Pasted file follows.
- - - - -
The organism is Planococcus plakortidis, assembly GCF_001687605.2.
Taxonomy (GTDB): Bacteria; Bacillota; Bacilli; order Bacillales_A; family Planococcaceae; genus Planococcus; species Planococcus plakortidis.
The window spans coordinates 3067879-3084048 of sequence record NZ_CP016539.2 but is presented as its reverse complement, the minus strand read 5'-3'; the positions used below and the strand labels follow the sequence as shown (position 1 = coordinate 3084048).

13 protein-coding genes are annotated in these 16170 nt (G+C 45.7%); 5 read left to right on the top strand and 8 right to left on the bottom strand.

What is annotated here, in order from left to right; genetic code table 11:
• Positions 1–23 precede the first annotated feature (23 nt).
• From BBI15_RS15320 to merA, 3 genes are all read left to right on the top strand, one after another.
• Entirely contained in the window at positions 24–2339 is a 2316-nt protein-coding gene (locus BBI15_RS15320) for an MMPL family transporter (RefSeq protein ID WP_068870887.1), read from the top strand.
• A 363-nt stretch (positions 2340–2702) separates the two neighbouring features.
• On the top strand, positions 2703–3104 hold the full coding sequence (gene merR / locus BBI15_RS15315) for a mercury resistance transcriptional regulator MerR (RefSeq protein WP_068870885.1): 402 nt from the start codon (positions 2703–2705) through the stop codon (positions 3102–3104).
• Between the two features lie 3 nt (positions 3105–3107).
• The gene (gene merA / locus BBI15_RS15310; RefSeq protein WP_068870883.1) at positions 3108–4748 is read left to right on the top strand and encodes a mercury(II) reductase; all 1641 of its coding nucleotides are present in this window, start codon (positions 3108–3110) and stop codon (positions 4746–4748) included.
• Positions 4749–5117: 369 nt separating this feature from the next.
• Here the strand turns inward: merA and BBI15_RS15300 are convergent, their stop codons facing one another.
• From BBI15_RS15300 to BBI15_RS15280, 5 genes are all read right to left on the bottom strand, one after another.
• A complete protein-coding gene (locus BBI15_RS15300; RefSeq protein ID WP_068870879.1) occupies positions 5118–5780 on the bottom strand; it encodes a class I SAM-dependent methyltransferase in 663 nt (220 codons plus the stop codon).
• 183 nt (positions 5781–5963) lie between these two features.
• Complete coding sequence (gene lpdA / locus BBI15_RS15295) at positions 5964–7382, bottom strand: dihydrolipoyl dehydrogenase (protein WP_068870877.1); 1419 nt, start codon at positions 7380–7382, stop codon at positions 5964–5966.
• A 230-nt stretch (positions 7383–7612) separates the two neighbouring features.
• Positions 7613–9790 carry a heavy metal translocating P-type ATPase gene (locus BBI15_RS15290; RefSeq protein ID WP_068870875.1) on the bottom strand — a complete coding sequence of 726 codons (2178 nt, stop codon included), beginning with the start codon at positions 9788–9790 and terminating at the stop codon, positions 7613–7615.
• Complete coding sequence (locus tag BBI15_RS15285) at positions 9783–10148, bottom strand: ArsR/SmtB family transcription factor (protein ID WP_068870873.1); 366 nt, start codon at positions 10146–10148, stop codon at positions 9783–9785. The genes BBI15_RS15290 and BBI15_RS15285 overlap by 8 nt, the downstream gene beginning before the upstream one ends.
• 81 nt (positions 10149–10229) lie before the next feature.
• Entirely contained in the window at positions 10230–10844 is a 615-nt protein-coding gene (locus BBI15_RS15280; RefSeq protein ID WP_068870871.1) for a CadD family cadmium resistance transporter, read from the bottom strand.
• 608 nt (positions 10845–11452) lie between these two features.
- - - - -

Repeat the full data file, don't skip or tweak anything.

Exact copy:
The organism is Planococcus plakortidis, assembly GCF_001687605.2.
Taxonomy (GTDB): Bacteria; Bacillota; Bacilli; order Bacillales_A; family Planococcaceae; genus Planococcus; species Planococcus plakortidis.
The window spans coordinates 3067879-3084048 of sequence record NZ_CP016539.2 but is presented as its reverse complement, the minus strand read 5'-3'; the positions used below and the strand labels follow the sequence as shown (position 1 = coordinate 3084048).

13 protein-coding genes are annotated in these 16170 nt (G+C 45.7%); 5 read left to right on the top strand and 8 right to left on the bottom strand.

What is annotated here, in order from left to right; genetic code table 11:
• Positions 1–23 precede the first annotated feature (23 nt).
• From BBI15_RS15320 to merA, 3 genes are all read left to right on the top strand, one after another.
• Entirely contained in the window at positions 24–2339 is a 2316-nt protein-coding gene (locus BBI15_RS15320) for an MMPL family transporter (RefSeq protein ID WP_068870887.1), read from the top strand.
• A 363-nt stretch (positions 2340–2702) separates the two neighbouring features.
• On the top strand, positions 2703–3104 hold the full coding sequence (gene merR / locus BBI15_RS15315) for a mercury resistance transcriptional regulator MerR (RefSeq protein WP_068870885.1): 402 nt from the start codon (positions 2703–2705) through the stop codon (positions 3102–3104).
• Between the two features lie 3 nt (positions 3105–3107).
• The gene (gene merA / locus BBI15_RS15310; RefSeq protein WP_068870883.1) at positions 3108–4748 is read left to right on the top strand and encodes a mercury(II) reductase; all 1641 of its coding nucleotides are present in this window, start codon (positions 3108–3110) and stop codon (positions 4746–4748) included.
• Positions 4749–5117: 369 nt separating this feature from the next.
• Here the strand turns inward: merA and BBI15_RS15300 are convergent, their stop codons facing one another.
• From BBI15_RS15300 to BBI15_RS15280, 5 genes are all read right to left on the bottom strand, one after another.
• A complete protein-coding gene (locus BBI15_RS15300; RefSeq protein ID WP_068870879.1) occupies positions 5118–5780 on the bottom strand; it encodes a class I SAM-dependent methyltransferase in 663 nt (220 codons plus the stop codon).
• 183 nt (positions 5781–5963) lie between these two features.
• Complete coding sequence (gene lpdA / locus BBI15_RS15295) at positions 5964–7382, bottom strand: dihydrolipoyl dehydrogenase (protein WP_068870877.1); 1419 nt, start codon at positions 7380–7382, stop codon at positions 5964–5966.
• A 230-nt stretch (positions 7383–7612) separates the two neighbouring features.
• Positions 7613–9790 carry a heavy metal translocating P-type ATPase gene (locus BBI15_RS15290; RefSeq protein ID WP_068870875.1) on the bottom strand — a complete coding sequence of 726 codons (2178 nt, stop codon included), beginning with the start codon at positions 9788–9790 and terminating at the stop codon, positions 7613–7615.
• Complete coding sequence (locus tag BBI15_RS15285) at positions 9783–10148, bottom strand: ArsR/SmtB family transcription factor (protein ID WP_068870873.1); 366 nt, start codon at positions 10146–10148, stop codon at positions 9783–9785. The genes BBI15_RS15290 and BBI15_RS15285 overlap by 8 nt, the downstream gene beginning before the upstream one ends.
• 81 nt (positions 10149–10229) lie before the next feature.
• Entirely contained in the window at positions 10230–10844 is a 615-nt protein-coding gene (locus BBI15_RS15280; RefSeq protein ID WP_068870871.1) for a CadD family cadmium resistance transporter, read from the bottom strand.
• 608 nt (positions 10845–11452) lie between these two features.